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Co-curators of the MUSLIMA exhibition interviewed leading Muslim women from around the world to discuss their work and the role of women in Islam and public life. Full interviews are available within the exhibition.

Shirin Ebadi, Iranian lawyer who won the Nobel Peace Prize in 2003

“In undemocratic countries such as Iran and Saudi Arabia, the authorities justify their human rights violations by resorting to Islam and by framing their actions as religiously sanctioned. Thus, no one has the right to object to their actions and if one dares to do so, he/she would be accused of violating the religion and face severe punishment.”

“Islam has different interpretations, like any other religion. We must promote an interpretation of Islam that is in harmony with human rights and democracy. The undemocratic regimes take advantage of religion to promote their own undemocratic ideologies.”

Dr. Sima Samar, Chairperson for the Afghan Human Rights Commission

“I believe that in Islam the actual style of the Hijab is not mentioned anywhere, therefore the burqa that is used in Afghanistan is not mentioned either. I see these misreadings as a misuse of religion, as well as the use of religion against women.”

“Unfortunately, most of the women in Afghanistan are suffering from osteomalacia. Osteomalacia means softness of the bones and it affects women who do not have proper nutrition and access to reproductive health care, etc….On top of that, by wearing cloths and burqa they are not exposed to the sun. The repeated pregnancies, the years of ongoing nursing combined with lack of exposure to the sun because of wearing the burqa means these women have insufficient calcium and vitamin D.”

Fahima Hashim, Director of the Salmmah Women’s Resource Center in Sudan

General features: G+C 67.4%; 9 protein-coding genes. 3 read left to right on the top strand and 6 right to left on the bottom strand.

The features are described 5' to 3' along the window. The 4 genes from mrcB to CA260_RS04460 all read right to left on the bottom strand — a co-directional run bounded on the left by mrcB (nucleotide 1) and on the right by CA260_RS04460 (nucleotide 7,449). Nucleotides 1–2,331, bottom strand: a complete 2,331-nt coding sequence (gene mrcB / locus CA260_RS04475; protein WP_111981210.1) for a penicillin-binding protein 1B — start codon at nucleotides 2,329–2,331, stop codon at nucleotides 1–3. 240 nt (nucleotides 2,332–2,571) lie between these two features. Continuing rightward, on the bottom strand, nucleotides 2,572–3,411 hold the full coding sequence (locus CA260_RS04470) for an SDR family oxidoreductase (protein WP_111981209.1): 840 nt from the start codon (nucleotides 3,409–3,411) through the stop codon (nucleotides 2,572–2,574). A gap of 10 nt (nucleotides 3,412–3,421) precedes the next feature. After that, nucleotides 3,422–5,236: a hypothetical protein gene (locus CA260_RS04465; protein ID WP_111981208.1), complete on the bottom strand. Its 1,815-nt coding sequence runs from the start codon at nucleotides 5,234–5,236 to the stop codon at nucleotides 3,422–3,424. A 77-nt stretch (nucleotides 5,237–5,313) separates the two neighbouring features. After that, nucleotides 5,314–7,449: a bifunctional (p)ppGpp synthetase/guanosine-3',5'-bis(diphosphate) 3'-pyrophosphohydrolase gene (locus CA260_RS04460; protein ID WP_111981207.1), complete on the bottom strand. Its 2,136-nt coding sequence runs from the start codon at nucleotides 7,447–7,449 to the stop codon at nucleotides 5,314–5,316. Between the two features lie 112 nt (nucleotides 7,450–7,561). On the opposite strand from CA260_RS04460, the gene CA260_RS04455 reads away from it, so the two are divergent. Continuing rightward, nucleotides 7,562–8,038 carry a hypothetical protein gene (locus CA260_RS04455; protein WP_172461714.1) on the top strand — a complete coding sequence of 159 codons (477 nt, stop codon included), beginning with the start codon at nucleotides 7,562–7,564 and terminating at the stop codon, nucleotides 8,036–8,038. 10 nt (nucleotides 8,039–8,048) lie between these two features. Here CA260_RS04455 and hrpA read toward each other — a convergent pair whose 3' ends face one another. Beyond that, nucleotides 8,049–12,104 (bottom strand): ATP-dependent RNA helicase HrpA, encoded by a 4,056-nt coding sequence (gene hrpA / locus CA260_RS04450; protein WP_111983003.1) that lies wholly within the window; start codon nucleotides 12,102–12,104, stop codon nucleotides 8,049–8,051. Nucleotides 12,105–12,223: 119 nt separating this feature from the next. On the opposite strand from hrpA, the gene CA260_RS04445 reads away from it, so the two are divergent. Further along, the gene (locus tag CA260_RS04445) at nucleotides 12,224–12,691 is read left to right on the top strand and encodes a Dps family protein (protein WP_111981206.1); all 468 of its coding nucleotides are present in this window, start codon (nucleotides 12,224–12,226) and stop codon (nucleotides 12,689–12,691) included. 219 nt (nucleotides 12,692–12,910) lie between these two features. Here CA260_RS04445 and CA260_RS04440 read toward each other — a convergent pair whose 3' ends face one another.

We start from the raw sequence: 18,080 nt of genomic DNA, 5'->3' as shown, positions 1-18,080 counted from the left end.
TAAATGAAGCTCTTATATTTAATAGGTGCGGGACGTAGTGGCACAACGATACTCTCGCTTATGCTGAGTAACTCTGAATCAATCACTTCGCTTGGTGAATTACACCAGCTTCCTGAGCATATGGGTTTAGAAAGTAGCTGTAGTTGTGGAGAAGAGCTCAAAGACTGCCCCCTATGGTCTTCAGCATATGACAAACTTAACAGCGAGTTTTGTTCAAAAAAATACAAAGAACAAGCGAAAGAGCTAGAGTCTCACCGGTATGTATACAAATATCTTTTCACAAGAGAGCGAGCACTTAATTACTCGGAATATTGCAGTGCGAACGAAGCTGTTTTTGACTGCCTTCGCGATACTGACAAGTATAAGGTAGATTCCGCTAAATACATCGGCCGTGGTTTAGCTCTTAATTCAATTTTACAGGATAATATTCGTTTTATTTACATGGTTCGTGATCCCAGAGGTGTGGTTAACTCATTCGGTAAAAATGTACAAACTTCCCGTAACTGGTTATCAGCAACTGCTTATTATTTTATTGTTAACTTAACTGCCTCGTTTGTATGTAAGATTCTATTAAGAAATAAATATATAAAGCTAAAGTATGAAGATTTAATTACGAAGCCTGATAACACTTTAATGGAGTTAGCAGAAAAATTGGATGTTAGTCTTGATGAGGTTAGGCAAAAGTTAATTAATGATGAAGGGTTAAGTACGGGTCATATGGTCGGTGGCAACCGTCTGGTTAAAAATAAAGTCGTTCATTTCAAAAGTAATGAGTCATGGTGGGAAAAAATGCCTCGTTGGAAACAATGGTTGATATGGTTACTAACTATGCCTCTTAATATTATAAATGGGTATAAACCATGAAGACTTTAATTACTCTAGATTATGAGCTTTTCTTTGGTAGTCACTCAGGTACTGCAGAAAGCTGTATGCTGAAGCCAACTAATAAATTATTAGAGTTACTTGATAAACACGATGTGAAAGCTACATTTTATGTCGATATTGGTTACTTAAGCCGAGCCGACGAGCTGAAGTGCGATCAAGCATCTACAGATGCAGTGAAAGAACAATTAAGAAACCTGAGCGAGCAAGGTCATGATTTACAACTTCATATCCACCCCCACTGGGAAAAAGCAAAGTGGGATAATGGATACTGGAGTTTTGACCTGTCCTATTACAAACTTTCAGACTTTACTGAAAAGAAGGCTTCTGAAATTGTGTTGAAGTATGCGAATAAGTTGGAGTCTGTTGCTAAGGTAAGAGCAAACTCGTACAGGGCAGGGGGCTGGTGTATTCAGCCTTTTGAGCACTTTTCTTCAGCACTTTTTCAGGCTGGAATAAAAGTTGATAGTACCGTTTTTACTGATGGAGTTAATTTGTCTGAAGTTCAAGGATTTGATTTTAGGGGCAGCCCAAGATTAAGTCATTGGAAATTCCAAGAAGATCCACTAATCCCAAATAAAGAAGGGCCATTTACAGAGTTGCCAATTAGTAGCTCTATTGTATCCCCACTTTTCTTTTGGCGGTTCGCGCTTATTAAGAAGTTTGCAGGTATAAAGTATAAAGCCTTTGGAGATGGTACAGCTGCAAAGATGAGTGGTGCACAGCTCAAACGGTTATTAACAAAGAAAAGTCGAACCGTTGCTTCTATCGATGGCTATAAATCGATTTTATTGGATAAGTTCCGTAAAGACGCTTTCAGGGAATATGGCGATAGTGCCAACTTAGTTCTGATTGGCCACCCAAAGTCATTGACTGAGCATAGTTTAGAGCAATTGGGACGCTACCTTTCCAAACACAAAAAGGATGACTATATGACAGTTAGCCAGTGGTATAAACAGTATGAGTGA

“The fundamentalist trajectory overlooked the women’s rights gained during the women’s movement of the 1950s….Women, especially in big cities, had freedom of mobility, education, work, freedom of speech, health services, and dignity. Fundamentalist misogyny shackled the social fabric. Women’s recognition as full, equal human beings faded. It used to be that women could walk around freely in school, streets, to restaurants, etc., wearing mini-skirts and sleeveless dresses without being harassed or questioned.  I inherited the legacy and heritage of that life in the Sudan I use to know and enjoy. The struggle continues.”

Alia Hogben, Executive Director of the Canadian Council of Muslim Women

“It is true that there are two difficult realities for us—one is from within the Muslim communities and the other is how non-Muslims perceive and treat us. In many instances, the issues within the Muslim communities are far more difficult to deal with. There is a strong drive for conservatism; for a monolithic understanding of the religion; for rigidity and traditionalism. Sadly, this is fairly powerful, because the message comes with a lot of financial resources. The countries which lead are usually Saudi Arabia and Iran and their influence is widespread and pervasive.”

Farah Pandith, U.S. State Department’s Special Representative to Muslim Communities

“There are a couple of common trends that I have seen. The first is that which spans men and women. The issue of identity: what does it mean to be modern and Muslim? What is the difference between culture and identity? These are questions that young people are asking all over the world. The second trend is a question that I have heard all over the world, whether I am talking to a person in Bosnia, or I am talking to a young person in Senegal, or a young person in Malaysia. A lot of young women are asking me questions about the role of women in Islam. And there isn’t, frankly, enough out there that is textured, so that these young people can have the conversation that explores and asks questions.”